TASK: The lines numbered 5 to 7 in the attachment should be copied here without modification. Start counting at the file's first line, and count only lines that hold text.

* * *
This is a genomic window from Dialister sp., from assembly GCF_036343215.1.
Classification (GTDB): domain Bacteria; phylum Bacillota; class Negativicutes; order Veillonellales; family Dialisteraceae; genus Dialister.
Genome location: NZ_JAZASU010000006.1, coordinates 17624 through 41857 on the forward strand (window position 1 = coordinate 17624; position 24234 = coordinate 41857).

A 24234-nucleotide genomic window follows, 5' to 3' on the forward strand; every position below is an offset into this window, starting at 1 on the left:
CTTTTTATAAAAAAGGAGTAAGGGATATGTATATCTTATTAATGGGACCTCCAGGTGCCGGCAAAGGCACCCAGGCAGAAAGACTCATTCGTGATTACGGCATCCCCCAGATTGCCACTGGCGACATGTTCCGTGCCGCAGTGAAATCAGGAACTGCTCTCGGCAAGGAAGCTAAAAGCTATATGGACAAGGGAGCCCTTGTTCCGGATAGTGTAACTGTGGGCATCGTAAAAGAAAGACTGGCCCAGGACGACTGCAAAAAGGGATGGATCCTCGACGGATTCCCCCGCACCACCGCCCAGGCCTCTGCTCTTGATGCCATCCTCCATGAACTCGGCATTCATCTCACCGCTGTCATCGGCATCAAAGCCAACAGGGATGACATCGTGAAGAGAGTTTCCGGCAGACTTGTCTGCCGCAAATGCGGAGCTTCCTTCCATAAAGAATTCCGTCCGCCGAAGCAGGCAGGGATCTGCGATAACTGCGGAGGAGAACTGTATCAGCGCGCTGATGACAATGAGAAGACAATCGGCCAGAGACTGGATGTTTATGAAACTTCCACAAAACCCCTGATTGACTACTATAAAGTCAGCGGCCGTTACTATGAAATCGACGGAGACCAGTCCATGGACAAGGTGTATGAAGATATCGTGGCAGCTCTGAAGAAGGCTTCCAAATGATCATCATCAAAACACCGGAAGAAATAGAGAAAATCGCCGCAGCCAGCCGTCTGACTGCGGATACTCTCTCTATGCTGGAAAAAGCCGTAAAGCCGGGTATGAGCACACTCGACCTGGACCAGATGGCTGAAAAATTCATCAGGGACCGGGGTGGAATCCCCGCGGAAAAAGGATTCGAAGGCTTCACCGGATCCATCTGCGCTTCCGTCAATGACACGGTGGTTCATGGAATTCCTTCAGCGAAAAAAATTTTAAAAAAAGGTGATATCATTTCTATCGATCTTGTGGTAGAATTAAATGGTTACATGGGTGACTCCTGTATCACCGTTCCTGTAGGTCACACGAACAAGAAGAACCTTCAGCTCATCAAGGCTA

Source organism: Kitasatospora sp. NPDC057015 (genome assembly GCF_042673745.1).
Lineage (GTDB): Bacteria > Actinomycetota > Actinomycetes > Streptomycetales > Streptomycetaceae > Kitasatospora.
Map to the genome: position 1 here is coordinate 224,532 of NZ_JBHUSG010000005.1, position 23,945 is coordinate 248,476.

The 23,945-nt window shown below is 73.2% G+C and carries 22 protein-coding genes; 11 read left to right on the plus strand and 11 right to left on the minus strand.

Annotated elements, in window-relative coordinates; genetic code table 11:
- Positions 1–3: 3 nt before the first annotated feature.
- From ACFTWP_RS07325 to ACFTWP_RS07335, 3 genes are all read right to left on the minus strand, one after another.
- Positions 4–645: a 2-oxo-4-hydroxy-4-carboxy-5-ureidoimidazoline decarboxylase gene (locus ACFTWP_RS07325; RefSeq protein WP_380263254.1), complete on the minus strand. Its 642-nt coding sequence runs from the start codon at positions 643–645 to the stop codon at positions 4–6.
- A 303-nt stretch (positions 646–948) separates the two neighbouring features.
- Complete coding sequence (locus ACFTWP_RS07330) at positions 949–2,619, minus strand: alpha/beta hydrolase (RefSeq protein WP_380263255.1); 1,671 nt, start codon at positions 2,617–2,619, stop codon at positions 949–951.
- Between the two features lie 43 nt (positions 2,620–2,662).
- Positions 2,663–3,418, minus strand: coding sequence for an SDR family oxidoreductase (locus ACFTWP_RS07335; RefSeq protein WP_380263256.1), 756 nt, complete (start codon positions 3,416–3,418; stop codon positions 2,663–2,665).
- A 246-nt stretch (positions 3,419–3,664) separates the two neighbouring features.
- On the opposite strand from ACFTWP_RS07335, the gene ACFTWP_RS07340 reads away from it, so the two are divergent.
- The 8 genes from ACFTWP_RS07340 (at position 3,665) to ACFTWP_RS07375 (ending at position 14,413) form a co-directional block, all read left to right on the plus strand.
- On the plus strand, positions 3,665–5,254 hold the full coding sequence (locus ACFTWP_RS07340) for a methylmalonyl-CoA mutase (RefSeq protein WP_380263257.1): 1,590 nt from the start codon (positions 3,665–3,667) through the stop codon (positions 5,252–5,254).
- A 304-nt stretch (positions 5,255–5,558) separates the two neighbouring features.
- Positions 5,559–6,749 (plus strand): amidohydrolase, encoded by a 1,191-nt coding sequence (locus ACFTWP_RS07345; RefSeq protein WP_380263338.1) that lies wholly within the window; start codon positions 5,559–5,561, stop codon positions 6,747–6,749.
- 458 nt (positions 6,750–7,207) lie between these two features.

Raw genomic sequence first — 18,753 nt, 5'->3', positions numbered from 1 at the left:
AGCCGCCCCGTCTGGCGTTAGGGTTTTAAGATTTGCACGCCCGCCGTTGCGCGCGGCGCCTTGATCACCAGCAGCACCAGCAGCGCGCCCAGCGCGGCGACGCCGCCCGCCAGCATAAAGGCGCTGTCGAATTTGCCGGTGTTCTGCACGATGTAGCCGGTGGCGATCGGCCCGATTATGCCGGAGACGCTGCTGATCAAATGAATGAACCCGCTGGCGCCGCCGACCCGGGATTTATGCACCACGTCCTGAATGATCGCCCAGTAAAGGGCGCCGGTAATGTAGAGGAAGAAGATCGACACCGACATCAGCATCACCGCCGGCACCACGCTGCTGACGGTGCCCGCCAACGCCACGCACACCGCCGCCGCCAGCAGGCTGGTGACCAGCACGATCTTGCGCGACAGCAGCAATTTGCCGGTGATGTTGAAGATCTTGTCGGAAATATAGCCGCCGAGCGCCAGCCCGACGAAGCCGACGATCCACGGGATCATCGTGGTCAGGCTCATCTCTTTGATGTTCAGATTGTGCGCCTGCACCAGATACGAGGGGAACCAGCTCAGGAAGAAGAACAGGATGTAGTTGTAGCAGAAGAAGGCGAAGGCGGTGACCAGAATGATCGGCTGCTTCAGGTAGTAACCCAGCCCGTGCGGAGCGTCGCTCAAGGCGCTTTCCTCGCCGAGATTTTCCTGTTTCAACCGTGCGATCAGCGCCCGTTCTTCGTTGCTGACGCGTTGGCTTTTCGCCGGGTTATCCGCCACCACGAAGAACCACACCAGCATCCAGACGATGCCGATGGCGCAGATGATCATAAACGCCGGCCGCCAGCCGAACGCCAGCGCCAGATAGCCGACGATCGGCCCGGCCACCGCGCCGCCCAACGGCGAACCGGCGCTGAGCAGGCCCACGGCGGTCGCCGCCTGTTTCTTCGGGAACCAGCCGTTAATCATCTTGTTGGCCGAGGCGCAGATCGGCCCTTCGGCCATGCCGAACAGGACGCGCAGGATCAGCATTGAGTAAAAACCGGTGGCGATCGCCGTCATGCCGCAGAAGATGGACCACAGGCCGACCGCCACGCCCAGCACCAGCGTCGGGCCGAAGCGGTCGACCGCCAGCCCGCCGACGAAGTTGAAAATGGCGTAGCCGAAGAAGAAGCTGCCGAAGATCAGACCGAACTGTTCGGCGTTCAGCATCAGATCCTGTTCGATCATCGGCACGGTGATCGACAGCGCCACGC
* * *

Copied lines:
CTTTTTATAAAAAAGGAGTAAGGGATATGTATATCTTATTAATGGGACCTCCAGGTGCCGGCAAAGGCACCCAGGCAGAAAGACTCATTCGTGATTACGGCATCCCCCAGATTGCCACTGGCGACATGTTCCGTGCCGCAGTGAAATCAGGAACTGCTCTCGGCAAGGAAGCTAAAAGCTATATGGACAAGGGAGCCCTTGTTCCGGATAGTGTAACTGTGGGCATCGTAAAAGAAAGACTGGCCCAGGACGACTGCAAAAAGGGATGGATCCTCGACGGATTCCCCCGCACCACCGCCCAGGCCTCTGCTCTTGATGCCATCCTCCATGAACTCGGCATTCATCTCACCGCTGTCATCGGCATCAAAGCCAACAGGGATGACATCGTGAAGAGAGTTTCCGGCAGACTTGTCTGCCGCAAATGCGGAGCTTCCTTCCATAAAGAATTCCGTCCGCCGAAGCAGGCAGGGATCTGCGATAACTGCGGAGGAGAACTGTATCAGCGCGCTGATGACAATGAGAAGACAATCGGCCAGAGACTGGATGTTTATGAAACTTCCACAAAACCCCTGATTGACTACTATAAAGTCAGCGGCCGTTACTATGAAATCGACGGAGACCAGTCCATGGACAAGGTGTATGAAGATATCGTGGCAGCTCTGAAGAAGGCTTCCAAATGATCATCATCAAAACACCGGAAGAAATAGAGAAAATCGCCGCAGCCAGCCGTCTGACTGCGGATACTCTCTCTATGCTGGAAAAAGCCGTAAAGCCGGGTATGAGCACACTCGACCTGGACCAGATGGCTGAAAAATTCATCAGGGACCGGGGTGGAATCCCCGCGGAAAAAGGATTCGAAGGCTTCACCGGATCCATCTGCGCTTCCGTCAATGACACGGTGGTTCATGGAATTCCTTCAGCGAAAAAAATTTTAAAAAAAGGTGATATCATTTCTATCGATCTTGTGGTAGAATTAAATGGTTACATGGGTGACTCCTGTATCACCGTTCCTGTAGGTCACACGAACAAGAAGAACCTTCAGCTCATCAAGGCTA

Source organism: Kitasatospora sp. NPDC057015 (genome assembly GCF_042673745.1).
Lineage (GTDB): Bacteria > Actinomycetota > Actinomycetes > Streptomycetales > Streptomycetaceae > Kitasatospora.